Imagine the Extraordinary as Normative


What a pleasure to spend time with the pastoral team in East Michigan this week.  I had the privilege of speaking on wholeness, wellness, and holiness (not to mention happiness)—which always go together.  I put the question to the colleagues: Do you want to be well, whole, holy and happy?  Do you believe God wants this for you, Jesus died to make it possible, and the Holy Spirit is present to make God’s desires for you actual—here and now?

My conviction is: we know the right answer but seldom experience and do not routinely live it.  Either we don’t believe it’s possible, to be the fully human being, vitally connected to the God of the universe, abundantly alive and powerfully engaged in God-stuff—in the way Jesus himself is, or we have no desire for this way of life, or we do not know how to receive what God offers us.  Clearly, however, to live in such a full and radically different way as God plans would seem exceptional to most of us.

Yet, to read the story of Jesus’ way with people, leading to the formation of church in missional partnership with Jesus—actually to read it and believe it as a reflection of what God wants to do—draws us into the extraordinary as normative.

Think of the many features of the story that seem extraordinary to most people: honestly facing the demons and darkness that once haunted us and finding freedom from them in Jesus’ name; such freedom that we no longer need to pretend that we are more “together” than we are, or that we have all the answers, or … whatever else we like to pretend; receiving from God specific direction for a given day’s activities; participating in ministry and service that make a difference in the nitty-gritty of our community’s and neighbor’s lives; freely giving our money and other stuff to help others in need; naturally and confidently drawing attention to Jesus as the one we love and follow in daily life; seeing people in the way Jesus did—with gut wrenching sadness over the mess some are in and then utterly abandoning self to help them; sharing with other Christ-followers in such a way (lovingly, authentically, joyfully, generously, deeply) that some outsiders wonder how they could be part of our sharing; sensing that God wants to do something—like heal a sick person or expose a besetting sin or rescue someone stuck or comfort the distraught or challenge the powers that be or something else—and declaring God’s desire and seeing it happen to the amazement of on-lookers; joining hands with others to pursue a common good in the community simply because the common good is good; perceiving that our obedience to Jesus in the small things has a ripple effect encircling the world; offering hope in the darkest hours to people who would otherwise give up.  The list could go on a long while.  But imagine such extraordinary things happening to us, among us, through us.  Imagine the extraordinary becoming normative for us.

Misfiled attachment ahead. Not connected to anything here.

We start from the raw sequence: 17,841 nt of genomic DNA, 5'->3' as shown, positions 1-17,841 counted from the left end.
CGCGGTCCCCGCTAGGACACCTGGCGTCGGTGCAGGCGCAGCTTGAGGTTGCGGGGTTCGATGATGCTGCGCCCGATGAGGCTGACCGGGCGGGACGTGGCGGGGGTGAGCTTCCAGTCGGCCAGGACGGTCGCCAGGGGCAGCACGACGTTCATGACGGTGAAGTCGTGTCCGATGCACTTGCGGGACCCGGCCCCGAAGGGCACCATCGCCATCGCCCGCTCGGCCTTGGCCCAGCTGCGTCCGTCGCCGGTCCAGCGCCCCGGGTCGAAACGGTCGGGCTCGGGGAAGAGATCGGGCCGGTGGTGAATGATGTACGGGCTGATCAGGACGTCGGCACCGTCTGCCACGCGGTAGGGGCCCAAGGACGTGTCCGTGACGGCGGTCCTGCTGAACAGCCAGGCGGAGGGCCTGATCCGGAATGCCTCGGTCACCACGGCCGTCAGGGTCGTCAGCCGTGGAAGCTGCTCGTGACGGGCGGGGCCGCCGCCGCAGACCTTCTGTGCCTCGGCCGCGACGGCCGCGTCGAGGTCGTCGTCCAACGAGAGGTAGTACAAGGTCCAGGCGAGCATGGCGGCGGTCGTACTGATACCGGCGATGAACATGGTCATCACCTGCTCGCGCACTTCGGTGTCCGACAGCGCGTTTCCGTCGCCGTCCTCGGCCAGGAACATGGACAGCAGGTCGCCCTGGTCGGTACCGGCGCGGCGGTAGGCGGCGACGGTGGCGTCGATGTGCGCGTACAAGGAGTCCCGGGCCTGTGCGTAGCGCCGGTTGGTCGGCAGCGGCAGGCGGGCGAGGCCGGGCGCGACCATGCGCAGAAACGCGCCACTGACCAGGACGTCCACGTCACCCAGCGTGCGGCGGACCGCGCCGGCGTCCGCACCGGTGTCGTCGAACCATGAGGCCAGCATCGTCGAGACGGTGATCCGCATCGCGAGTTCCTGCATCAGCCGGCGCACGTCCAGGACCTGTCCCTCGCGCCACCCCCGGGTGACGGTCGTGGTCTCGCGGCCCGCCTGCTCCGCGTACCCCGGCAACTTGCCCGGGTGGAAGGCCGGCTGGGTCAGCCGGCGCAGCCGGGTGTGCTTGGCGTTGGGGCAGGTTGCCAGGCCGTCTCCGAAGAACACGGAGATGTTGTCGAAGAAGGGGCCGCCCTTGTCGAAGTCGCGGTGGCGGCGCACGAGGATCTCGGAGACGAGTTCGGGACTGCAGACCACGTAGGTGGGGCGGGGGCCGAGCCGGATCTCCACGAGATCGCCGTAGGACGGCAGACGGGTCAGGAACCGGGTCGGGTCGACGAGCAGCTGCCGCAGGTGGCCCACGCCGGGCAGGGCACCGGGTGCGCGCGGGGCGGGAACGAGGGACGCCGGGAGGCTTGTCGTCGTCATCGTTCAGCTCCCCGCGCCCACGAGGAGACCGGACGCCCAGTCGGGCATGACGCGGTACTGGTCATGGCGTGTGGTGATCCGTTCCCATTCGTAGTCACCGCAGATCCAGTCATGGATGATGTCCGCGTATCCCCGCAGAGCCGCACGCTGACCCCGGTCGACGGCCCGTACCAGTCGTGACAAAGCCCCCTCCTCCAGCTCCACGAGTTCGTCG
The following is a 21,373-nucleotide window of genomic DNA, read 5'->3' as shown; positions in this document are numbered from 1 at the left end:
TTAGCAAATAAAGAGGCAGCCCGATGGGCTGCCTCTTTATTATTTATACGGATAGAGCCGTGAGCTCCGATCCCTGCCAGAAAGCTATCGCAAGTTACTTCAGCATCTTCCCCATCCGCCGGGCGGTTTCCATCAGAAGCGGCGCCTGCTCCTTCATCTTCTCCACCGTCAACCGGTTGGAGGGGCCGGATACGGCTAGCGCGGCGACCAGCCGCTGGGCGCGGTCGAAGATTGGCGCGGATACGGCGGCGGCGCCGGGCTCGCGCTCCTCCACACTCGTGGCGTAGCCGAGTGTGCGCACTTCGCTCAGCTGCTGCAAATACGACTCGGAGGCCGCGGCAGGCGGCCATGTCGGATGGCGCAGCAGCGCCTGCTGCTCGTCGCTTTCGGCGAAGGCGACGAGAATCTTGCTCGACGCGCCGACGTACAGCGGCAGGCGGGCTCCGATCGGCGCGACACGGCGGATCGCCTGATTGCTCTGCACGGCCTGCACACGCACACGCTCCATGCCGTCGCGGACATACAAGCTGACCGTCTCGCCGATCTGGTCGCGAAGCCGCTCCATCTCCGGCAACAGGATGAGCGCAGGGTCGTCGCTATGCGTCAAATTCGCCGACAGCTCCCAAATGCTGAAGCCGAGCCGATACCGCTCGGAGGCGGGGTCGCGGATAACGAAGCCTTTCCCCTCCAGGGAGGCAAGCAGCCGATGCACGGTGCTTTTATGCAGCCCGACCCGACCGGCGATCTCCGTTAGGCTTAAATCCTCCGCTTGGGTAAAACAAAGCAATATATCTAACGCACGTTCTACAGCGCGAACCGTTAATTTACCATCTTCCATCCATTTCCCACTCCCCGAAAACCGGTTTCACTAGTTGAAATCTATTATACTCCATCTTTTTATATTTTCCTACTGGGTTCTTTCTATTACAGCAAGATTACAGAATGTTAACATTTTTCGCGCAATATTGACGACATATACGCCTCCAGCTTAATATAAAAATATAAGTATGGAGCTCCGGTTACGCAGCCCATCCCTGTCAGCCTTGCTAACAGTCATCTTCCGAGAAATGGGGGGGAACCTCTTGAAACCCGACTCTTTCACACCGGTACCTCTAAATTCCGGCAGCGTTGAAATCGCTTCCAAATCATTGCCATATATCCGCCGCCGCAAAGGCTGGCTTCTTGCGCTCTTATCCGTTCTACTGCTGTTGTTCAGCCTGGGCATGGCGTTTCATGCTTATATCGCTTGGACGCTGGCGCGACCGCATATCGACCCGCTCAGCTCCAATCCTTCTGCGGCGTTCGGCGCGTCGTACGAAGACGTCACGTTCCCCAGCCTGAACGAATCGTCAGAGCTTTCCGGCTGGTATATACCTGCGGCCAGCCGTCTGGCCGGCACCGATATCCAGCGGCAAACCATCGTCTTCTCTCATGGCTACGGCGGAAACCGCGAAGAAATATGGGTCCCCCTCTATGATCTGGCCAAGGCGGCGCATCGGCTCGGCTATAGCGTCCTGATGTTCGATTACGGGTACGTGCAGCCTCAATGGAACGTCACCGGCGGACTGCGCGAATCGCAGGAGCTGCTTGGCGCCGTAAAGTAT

Think about a group of people centering their lives in Jesus, focused on His passions and desires, eager to receive all He promises them, so serious about receiving that nothing else really matters in comparison.  Imagine them waiting, seeking, yearning.  Imagine that when nothing happens right away, they refuse to give up.  Imagine a stubborn refusal to settle for anything less than a powerful manifestation of what Jesus has said Jesus will do. 

Imagine it.  Imagine the extraordinary becoming normative!

Published by David Kendall

Reverend David W. Kendall, an ordained elder in the Great Plains Conference, was elected to the office of bishop of the Free Methodist Church in May 2005. He serves as overseer of East Michigan, Gateway, Great Plains, Mid-America, North Central, North Michigan, Ohio, Southern Michigan, Wabash, African Area Annual Conferences; and Coordinator of oversight for the World Ministries Center.

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